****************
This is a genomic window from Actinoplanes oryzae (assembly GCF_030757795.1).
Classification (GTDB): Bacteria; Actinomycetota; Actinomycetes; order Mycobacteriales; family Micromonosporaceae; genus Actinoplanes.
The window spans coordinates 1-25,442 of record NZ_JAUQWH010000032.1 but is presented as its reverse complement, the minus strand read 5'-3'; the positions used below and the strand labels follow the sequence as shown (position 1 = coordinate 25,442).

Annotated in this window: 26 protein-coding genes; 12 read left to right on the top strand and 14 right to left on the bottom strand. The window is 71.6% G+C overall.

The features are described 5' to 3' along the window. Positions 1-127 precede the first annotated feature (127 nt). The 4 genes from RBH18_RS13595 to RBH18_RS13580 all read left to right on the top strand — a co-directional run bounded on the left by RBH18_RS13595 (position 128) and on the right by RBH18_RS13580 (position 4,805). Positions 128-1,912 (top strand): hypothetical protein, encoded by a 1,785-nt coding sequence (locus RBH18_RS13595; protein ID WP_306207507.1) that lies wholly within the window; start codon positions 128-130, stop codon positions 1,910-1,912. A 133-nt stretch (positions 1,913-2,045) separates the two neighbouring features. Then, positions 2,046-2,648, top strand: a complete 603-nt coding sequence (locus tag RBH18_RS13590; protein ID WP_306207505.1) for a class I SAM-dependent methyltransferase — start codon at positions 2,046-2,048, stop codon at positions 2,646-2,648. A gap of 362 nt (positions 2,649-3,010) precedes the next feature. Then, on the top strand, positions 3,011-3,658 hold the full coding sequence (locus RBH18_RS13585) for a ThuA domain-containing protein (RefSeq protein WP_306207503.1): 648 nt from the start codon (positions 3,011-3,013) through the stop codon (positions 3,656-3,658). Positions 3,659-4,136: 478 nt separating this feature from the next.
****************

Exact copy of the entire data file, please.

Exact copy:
This is a genomic window from Actinoplanes oryzae (assembly GCF_030757795.1).
Classification (GTDB): Bacteria; Actinomycetota; Actinomycetes; order Mycobacteriales; family Micromonosporaceae; genus Actinoplanes.
The window spans coordinates 1-25,442 of record NZ_JAUQWH010000032.1 but is presented as its reverse complement, the minus strand read 5'-3'; the positions used below and the strand labels follow the sequence as shown (position 1 = coordinate 25,442).

Annotated in this window: 26 protein-coding genes; 12 read left to right on the top strand and 14 right to left on the bottom strand. The window is 71.6% G+C overall.

The features are described 5' to 3' along the window. Positions 1-127 precede the first annotated feature (127 nt). The 4 genes from RBH18_RS13595 to RBH18_RS13580 all read left to right on the top strand — a co-directional run bounded on the left by RBH18_RS13595 (position 128) and on the right by RBH18_RS13580 (position 4,805). Positions 128-1,912 (top strand): hypothetical protein, encoded by a 1,785-nt coding sequence (locus RBH18_RS13595; protein ID WP_306207507.1) that lies wholly within the window; start codon positions 128-130, stop codon positions 1,910-1,912. A 133-nt stretch (positions 1,913-2,045) separates the two neighbouring features. Then, positions 2,046-2,648, top strand: a complete 603-nt coding sequence (locus tag RBH18_RS13590; protein ID WP_306207505.1) for a class I SAM-dependent methyltransferase — start codon at positions 2,046-2,048, stop codon at positions 2,646-2,648. A gap of 362 nt (positions 2,649-3,010) precedes the next feature. Then, on the top strand, positions 3,011-3,658 hold the full coding sequence (locus RBH18_RS13585) for a ThuA domain-containing protein (RefSeq protein WP_306207503.1): 648 nt from the start codon (positions 3,011-3,013) through the stop codon (positions 3,656-3,658). Positions 3,659-4,136: 478 nt separating this feature from the next.